Right-sided IE, especially IPE is rare, occurring ten times less frequently than tricuspid valve endocarditis . A structurally normal pulmonary valve is hardly affected alone. The first possible reason is that the lower pressure gradient through the pulmonary valve results in less shear stress than other valves. This leads to less valvular damage and protects the PV from IE occurrence. Second, valvular abnormalities are rare in the PV.
In a prospective cohort study, the main pathogenic microorganism isolated from blood culture was gram’s bacteria (83%), of which Staphylococcus aureus accounted for 31% . The most common pathogenic microorganism in North America is Staphylococcus aureus [3, 4], which is consistent with the patient’s history and blood culture.
In the review of our patient, a rapidly progressive course was observed. The patient was diagnosed with bacteremia 4 days after his first fever and went on antibiotic therapy. The blood culture results were obtained on the 7th day, and antibiotics were adjusted according to these results. On the 12th day, vegetation was discovered and measured 14*13 mm and 11*16 mm in size, while 1 day later, the whole vegetation measurement was 43.8*19.9 mm. Then, the patient was transferred to the ICU for pulmonary embolism on the 16th day. Most embolism events occur within 2–4 weeks of antibiotic therapy . In this case, pulmonary embolism occurred in less than 2 weeks. IE due to Staphylococcus spp. was found to be an independent predictor of worse in-hospital outcomes , and Staphylococcus spp. was an independent predictor of in-hospital mortality, which has been confirmed to be associated with worse prognosis [3, 7, 8]. This may be one of the reasons for the rapid decline in our patient’s statues. Furthermore, except for the first blood culture, the repeated cultures remained negative as the situation deteriorated rapidly, which made the treatment more complicated.
As the AHA (American Heart Association) guidelines  recommend, both TTE (transthoracic echocardiography) and TEE (transesophageal echocardiography) are indispensable in many patients with IE during initial evaluation and subsequent follow-up, and they provide complementary information. It is estimated that the sensitivity and specificity of TTE are 30–63% and 91–100%, respectively, and those of TEE are 87–100% and 91–100%, respectively  Even if our patient’s blood culture remained negative, TTE would provided additional information to evaluate the severity of IE. Robbins et al. found that vegetation size could predict the response to medication alone  The response to medication of vegetations < 10 mm was 100% versus 63% in vegetaion > 10 mm, and surgery was unavoidable for the remaining patients. In their assumption, as bacterial colonies deepen, their metabolism and proliferation become slower, leading to certain antibiotics being less effective. All this evidence indicates that our patient might benefit more from surgery than from conservative treatment alone.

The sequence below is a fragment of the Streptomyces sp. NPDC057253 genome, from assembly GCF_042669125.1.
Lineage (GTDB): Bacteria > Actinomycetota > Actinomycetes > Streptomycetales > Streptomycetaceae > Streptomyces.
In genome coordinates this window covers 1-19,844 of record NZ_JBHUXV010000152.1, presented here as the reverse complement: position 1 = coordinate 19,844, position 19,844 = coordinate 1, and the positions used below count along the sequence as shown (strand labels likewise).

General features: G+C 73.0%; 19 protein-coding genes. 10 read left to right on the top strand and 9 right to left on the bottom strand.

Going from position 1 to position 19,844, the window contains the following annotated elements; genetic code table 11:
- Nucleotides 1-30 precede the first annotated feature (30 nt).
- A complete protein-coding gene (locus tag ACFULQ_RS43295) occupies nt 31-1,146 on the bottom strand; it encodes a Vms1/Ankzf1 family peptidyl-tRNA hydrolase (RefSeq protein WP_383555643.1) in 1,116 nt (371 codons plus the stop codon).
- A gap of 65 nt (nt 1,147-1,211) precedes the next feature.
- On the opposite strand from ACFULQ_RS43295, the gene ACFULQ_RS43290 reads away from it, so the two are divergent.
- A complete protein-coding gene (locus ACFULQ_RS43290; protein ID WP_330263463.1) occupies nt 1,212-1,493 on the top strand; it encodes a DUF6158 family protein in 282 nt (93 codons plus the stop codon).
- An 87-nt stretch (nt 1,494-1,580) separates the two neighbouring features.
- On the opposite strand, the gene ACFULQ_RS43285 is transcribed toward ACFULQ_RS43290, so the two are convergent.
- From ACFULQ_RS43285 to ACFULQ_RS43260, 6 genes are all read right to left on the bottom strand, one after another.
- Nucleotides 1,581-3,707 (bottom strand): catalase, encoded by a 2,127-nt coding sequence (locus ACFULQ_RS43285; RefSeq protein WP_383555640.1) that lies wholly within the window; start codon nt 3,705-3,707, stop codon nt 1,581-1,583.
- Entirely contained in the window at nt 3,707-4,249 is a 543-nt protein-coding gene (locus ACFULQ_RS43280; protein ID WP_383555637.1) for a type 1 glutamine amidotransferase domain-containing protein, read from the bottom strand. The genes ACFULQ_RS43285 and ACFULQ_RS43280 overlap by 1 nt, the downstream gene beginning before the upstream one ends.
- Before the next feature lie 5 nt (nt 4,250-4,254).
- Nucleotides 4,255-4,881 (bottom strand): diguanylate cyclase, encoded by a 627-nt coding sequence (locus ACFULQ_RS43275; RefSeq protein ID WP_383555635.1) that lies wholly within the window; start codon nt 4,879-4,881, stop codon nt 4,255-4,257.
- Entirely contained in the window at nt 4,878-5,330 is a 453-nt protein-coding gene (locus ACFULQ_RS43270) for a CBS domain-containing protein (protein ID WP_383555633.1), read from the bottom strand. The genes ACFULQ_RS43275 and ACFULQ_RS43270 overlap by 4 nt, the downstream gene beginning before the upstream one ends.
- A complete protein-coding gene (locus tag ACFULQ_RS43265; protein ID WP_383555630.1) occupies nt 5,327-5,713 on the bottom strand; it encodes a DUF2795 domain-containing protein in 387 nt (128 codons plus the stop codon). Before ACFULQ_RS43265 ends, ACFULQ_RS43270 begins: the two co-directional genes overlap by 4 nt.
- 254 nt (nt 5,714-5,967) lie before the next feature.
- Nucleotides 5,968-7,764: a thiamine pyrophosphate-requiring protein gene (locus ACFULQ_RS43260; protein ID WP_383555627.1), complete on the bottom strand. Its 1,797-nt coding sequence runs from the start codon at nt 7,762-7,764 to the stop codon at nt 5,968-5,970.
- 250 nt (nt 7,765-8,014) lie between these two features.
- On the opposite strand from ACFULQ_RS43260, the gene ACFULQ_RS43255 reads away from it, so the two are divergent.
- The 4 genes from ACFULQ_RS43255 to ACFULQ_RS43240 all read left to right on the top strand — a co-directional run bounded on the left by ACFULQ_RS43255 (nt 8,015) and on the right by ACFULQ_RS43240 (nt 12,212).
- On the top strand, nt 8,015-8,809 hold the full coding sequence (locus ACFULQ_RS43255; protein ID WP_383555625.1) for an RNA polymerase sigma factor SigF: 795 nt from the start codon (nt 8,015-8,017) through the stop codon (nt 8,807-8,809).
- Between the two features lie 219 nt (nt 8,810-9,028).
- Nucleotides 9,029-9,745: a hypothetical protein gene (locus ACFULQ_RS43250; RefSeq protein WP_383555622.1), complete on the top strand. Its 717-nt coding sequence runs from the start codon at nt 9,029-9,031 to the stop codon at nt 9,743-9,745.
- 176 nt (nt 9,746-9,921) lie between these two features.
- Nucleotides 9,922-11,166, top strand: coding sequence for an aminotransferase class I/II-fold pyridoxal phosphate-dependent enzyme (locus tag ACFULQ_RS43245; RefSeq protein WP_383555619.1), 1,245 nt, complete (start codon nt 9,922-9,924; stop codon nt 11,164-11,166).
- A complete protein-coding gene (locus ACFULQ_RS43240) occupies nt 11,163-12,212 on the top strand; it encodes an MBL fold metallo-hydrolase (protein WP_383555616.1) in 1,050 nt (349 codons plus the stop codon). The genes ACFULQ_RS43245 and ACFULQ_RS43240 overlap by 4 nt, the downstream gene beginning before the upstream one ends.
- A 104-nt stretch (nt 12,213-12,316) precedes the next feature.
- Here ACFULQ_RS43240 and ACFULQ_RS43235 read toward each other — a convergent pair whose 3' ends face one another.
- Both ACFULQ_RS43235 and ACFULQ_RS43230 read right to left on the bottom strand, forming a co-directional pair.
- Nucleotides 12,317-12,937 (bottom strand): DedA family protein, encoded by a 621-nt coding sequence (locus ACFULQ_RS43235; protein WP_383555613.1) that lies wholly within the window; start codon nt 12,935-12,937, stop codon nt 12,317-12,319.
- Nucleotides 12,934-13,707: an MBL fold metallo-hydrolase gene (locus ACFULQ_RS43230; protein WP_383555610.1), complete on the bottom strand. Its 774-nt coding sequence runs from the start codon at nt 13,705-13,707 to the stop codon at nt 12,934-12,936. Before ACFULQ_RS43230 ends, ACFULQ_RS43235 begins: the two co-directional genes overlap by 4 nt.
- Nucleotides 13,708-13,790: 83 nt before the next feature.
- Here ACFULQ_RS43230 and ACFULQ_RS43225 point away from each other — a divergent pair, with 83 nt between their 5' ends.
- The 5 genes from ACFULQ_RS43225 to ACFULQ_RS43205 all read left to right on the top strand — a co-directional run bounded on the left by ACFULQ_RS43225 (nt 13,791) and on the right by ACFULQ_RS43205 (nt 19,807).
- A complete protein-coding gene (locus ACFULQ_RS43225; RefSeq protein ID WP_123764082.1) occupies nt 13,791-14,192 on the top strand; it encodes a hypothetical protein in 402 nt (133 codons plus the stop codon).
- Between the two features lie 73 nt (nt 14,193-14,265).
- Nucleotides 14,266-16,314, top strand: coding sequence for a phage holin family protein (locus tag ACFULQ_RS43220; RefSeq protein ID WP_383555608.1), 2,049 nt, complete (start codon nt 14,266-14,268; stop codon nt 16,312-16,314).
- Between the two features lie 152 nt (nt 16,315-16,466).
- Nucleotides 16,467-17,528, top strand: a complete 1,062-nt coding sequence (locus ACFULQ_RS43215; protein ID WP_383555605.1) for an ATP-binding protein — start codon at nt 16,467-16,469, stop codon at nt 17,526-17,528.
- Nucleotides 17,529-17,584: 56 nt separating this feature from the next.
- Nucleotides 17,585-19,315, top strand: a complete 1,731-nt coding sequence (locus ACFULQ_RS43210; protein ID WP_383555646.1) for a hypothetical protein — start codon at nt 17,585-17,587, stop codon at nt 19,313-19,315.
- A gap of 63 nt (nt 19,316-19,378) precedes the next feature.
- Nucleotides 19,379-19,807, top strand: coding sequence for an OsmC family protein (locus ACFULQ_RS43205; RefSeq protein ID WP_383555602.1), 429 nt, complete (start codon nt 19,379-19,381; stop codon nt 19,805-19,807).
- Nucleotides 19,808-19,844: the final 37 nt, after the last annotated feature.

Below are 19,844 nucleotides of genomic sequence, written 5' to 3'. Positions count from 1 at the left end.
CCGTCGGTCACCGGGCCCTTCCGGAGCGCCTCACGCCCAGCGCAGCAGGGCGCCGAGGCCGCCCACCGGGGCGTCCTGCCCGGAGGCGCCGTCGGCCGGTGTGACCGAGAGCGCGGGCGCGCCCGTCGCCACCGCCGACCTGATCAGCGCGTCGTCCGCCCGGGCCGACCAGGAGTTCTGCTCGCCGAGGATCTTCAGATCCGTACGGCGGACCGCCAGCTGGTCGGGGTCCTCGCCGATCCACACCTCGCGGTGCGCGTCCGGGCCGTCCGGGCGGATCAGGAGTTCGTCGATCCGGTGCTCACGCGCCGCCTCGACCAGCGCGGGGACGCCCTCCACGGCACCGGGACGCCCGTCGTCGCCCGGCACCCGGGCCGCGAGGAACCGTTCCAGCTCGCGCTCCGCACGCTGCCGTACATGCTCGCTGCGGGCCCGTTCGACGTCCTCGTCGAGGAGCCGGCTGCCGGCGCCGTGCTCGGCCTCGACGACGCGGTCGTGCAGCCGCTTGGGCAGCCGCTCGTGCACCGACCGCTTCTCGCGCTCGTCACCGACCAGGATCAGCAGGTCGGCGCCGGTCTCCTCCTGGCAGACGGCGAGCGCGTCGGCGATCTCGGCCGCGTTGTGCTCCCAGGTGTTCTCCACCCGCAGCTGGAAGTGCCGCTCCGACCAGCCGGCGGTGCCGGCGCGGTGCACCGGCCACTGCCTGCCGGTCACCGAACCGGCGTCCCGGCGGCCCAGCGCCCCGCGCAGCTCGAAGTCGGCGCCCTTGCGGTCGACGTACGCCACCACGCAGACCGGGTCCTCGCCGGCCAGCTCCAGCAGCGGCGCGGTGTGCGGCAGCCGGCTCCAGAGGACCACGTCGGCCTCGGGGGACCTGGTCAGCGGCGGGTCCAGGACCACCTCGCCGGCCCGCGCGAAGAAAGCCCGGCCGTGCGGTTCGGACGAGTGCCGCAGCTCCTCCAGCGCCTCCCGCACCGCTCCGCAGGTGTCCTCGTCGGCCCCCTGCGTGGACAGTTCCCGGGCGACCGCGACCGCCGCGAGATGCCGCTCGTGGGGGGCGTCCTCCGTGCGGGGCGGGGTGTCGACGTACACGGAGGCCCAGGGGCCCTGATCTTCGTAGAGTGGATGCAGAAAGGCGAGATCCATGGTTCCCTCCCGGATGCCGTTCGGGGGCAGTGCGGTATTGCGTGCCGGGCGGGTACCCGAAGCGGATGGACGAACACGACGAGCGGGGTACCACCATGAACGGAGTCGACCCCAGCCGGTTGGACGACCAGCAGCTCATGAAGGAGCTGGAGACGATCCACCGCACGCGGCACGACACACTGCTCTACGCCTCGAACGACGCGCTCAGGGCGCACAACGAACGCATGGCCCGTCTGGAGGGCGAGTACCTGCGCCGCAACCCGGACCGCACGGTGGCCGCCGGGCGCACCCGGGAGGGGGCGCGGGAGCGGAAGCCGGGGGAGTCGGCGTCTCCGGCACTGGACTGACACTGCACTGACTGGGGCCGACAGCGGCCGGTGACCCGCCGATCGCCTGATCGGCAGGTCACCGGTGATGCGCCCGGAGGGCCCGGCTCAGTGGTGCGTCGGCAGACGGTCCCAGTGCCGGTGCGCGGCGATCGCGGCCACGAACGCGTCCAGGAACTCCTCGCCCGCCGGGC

However, it seems that surgery is not the optimal treatment for right-sided IE. The AHA guidelines  recommend that right-sided IE should be treated as conservatively as possible, and nonrandomized trial data from a single center experience  and international collaboration  support that early valve surgery may not be beneficial for all primary patients with primary IE caused by Staphylococcus aureus. Even the ESC (European Society of Cardiology) guidelines do not explain the role of surgery in pulmonary valve infection . This unclear attitude may be due to the rarity of occurrence and invasiveness of right-sided IE  However, embolization, valve destruction, and large vegetation were indicated in our patient, and the general situation deteriorated in a short time. The role of surgery at an early stage in patients with such a rapid course and multiple complications, might need to be reconsidered. As Witten JC et al. found in a 13-year retrospective study of right-sided IE  if surgery was performed at an early stage, the surgical risk was low. Otherwise, with the burden of septic pulmonary embolism, the risk increases, and the opportunity for intervention may narrow as pulmonary complications result in a rapid decline in patient status, which is similar to our patient. Recurrent IE was is infrequent in their study (the greatest occurrence was found in injection drug users). Even if pulmanory IE only accounts for 5% of cases, it provides clues to support IPE surgery in the early course. Given the 15-year single-center experience from Liekiene D et al. , removal of vegetaion by preserving the valve is the most beneficial at the early stage of IPE [16, 17]. However, as surgery is not commonly recommended at an early stage, pulmonary cusps are damaged when surgeons see the patients. In this case, the most common method is pulmonary valve replacement. Moreover, the most significant point from their study is that surgery performed earlier may make the surgery less radical, and early surgery may improve patient outcomes, which is worth learning in cases such as our patient.
Postoperative results are generally favorable, as two of the largest case series reported that none of the nine cases had repeated vegetation [17, 18] The bioprosthetic valve of our patient functioned well and stably after 3 months of follow-up. As with some reports supporting early surgical interventions, it may be viable to combine medical and surgical approaches in IE patients upon admission.